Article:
A two-judge Bench of Justice AM Khanwilkar and Justice CT Ravikumar has held that no remedy of appeal would lie against the order of the State Election Commission (SEC) or its delegatee – the Collector under Section 14B (1) Maharashtra Village Panchayats Act, 1959, rejecting the complaint or to drop proceedings for a declaration of a Sarpanch/Member having incurred disqualification.

Counsel Mr. Sudhanshu S. Choudhari appeared for the Appellants, while Counsel Mr. Nishant R. Katneshwarkar appeared for Respondent No. 2 before the Apex Court.

An appeal was preferred before the Supreme Court assailing the judgment of Bombay High Court which had dismissed the Writ Petitions of the Appellants and affirmed the order of disqualification passed by the Divisional Commissioner against the Appellants. The Divisional Commissioner had declared the Appellants as disqualified and ineligible to remain as Gram Panchayat Sarpanch/Member.

In this case, the Appellants had contested elections for electing a new Panchayat and were elected as a Sarpanch and Member of the village Panchayat. The Respondents had filed Dispute Applications before the Collector and sought a declaration under Section 14B (1) that the Appellants stood disqualified for not submitting the election expenses within the stipulated time. The Collector had however rejected both the applications.

The main contention of the Respondents before the HC was the jurisdiction of the Divisional Commissioner to entertain the appeals as the 1959 Act does not provide for an appeal against the order passed by the Collector under Section 14B (1) in rejecting the application for declaring the incumbent member as disqualified.

Further, it was argued that the remedy provided for consequent to the decision of the Collector before the Divisional Commissioner is limited to removing the disqualification or reducing the period of disqualification.

The Apex Court noted that no appeal is provided against the order of the Collector or of the State Election Commission refusing to disqualify the Sarpanch/Member under Section 14B (1). Further, in this context, the Court observed –

"Similarly, no appeal is provided even against the order of the Divisional Commissioner (or of State Election Commission) under Section 14B(2). A limited window against the order under Section 14B(1) passed by the Collector (or State Election Commission itself) declaring the Sarpanch/Member of a Panchayat as disqualified, is kept open before the Divisional Commissioner (or the State Election Commissioner, if the order under Section 14B(1) is or were to be passed by the State Election Commission itself) ­ to remove such disqualification or to reduce the period thereof in deserving cases. To put it tersely, for the nature of power exercised by the State Election Commission under Section 14B, no remedy of appeal is envisioned by the statute."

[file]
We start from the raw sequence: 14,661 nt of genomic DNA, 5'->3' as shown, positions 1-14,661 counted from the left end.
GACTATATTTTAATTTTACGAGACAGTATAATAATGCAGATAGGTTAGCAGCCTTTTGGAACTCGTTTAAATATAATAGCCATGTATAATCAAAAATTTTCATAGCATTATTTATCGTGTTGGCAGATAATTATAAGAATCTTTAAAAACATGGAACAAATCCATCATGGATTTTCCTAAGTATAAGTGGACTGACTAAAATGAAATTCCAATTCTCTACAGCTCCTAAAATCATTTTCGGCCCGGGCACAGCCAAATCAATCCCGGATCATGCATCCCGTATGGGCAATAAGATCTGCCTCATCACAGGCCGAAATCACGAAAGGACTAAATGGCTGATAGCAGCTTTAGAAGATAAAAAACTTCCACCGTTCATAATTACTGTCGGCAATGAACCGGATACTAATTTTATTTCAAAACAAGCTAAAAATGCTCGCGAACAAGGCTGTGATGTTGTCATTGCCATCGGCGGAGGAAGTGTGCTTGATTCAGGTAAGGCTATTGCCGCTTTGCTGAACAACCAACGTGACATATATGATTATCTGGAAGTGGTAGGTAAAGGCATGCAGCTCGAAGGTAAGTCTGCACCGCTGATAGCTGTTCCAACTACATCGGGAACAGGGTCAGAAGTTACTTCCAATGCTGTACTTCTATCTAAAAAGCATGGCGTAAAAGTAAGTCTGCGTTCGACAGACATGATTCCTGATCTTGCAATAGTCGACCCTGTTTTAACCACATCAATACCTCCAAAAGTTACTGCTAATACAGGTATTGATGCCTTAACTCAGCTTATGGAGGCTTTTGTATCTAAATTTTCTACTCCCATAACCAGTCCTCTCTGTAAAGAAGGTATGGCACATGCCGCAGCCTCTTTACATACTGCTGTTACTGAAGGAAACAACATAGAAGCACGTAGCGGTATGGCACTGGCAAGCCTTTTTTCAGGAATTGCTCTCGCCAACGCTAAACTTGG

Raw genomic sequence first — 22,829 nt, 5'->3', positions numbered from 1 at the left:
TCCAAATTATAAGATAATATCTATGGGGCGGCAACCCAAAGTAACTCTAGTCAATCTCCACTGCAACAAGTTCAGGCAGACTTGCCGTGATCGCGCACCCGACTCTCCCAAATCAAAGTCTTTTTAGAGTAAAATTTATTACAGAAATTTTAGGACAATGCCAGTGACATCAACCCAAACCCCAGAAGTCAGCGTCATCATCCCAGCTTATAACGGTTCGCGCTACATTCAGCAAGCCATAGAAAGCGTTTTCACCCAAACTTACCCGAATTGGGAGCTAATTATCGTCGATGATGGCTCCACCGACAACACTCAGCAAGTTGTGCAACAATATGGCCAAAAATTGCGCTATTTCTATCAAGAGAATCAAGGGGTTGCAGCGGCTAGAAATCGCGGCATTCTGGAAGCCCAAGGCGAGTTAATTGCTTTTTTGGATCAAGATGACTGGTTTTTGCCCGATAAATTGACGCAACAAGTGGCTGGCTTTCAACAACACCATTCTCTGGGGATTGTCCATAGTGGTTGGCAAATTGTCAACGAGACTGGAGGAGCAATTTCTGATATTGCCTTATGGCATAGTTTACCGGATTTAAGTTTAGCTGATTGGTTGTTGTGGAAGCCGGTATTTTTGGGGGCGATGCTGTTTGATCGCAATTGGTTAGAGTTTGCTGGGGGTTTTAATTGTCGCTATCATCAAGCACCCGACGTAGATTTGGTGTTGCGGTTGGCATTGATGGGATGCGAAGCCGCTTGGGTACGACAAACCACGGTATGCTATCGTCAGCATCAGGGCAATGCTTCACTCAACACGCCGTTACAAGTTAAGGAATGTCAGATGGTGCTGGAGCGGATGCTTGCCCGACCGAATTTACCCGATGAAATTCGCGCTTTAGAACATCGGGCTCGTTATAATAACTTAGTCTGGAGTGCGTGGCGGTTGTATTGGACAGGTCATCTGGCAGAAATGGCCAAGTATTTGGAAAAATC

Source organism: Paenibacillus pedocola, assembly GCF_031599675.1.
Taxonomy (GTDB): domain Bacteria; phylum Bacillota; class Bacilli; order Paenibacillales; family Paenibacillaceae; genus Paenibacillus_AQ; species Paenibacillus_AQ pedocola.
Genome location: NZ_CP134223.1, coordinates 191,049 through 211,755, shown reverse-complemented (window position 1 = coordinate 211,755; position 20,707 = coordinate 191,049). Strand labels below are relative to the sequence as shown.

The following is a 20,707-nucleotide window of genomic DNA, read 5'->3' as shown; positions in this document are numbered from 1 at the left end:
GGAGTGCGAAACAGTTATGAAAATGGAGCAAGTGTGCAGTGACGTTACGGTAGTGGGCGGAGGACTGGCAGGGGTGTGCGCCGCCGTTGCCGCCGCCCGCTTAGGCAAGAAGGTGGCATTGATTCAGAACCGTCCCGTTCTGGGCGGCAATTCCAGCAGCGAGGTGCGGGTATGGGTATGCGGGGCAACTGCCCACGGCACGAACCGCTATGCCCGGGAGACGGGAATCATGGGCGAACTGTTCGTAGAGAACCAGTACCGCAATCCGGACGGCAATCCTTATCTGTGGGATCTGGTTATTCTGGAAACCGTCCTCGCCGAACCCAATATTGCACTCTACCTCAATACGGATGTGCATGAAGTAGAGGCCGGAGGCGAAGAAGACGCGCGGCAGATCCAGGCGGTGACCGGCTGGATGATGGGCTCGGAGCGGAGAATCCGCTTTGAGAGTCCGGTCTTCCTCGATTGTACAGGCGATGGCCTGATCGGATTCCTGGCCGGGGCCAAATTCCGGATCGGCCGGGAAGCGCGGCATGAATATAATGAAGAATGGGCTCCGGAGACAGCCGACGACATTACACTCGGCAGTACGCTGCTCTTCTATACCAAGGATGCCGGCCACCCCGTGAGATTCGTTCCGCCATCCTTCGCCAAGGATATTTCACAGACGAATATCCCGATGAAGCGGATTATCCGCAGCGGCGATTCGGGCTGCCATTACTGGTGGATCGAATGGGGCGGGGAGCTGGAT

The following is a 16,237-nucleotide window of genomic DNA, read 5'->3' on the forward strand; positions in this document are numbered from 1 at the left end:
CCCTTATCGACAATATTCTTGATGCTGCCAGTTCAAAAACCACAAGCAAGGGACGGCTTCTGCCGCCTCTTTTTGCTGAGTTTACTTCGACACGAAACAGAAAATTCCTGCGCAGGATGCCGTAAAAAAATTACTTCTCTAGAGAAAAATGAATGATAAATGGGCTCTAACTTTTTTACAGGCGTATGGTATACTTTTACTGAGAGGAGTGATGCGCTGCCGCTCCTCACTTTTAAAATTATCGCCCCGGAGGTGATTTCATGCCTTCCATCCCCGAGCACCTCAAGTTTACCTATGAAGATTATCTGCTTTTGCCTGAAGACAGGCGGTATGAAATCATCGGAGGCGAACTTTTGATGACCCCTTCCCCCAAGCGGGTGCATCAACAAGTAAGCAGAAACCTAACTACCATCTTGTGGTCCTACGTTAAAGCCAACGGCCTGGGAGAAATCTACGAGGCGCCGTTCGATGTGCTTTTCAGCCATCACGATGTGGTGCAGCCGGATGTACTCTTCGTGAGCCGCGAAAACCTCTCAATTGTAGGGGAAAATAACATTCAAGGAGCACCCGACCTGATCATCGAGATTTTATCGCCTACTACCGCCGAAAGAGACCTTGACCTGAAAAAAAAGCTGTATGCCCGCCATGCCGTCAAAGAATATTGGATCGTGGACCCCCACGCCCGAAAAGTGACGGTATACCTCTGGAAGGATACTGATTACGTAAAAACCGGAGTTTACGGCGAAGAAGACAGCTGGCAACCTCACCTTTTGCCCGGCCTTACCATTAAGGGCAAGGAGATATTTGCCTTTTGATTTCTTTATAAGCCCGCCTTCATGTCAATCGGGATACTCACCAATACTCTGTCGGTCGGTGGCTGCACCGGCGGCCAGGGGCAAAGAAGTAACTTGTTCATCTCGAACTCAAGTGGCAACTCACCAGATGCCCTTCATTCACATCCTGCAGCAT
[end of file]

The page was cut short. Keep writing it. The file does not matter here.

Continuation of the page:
"The power of the State Election Commission, bestowed under sub­Section (1) or (2) of Section 14B, though concerns subject of disqualification of a person, it operates in two different silos. In that, the power under Section 14B(2) gets triggered only after an order of disqualification is passed under Section 14B(1). The former is not activated at all in a case where the application or the proceedings to declare the Sarpanch/Member as disqualified, is rejected or dropped," the Bench opined.

Further, the Bench held, "A priori, if the State Election Commission or its delegatee were to reject or drop the proceedings against the concerned person or member initiated under Section 14B(1), as being devoid of merits or for any other reason, the complainant does not have remedy of appeal against such decision. Such an order becomes final and is not appealable at all. Indeed, it can be assailed before the constitutional court under Article 226 of the Constitution of India."

The Court held that the opinion of the High Court in the impugned judgment cannot be countenanced.

"No remedy of appeal is envisaged against an order of the State Election Commission or its delegatee – the Collector, under Section 14B(1), rejecting the complaint or to drop the proceedings for declaration of a Sarpanch/Member having incurred disqualification," the Bench held.

Furthermore, the Court added, "That order becomes final and if passed by the Collector as the delegatee, is deemed to have been passed by the State Election Commission itself. Even the State Election Commission cannot step in thereafter in any manner much less in the guise of reconsideration or review of such order. It must follow that the Divisional Commissioner would have no jurisdiction (abinitio) to entertain assail to such an order of the Collector."

In the light of such observations, the Court allowed the appeals and set aside the impugned judgment of the High Court, and restored the order of the Collector.

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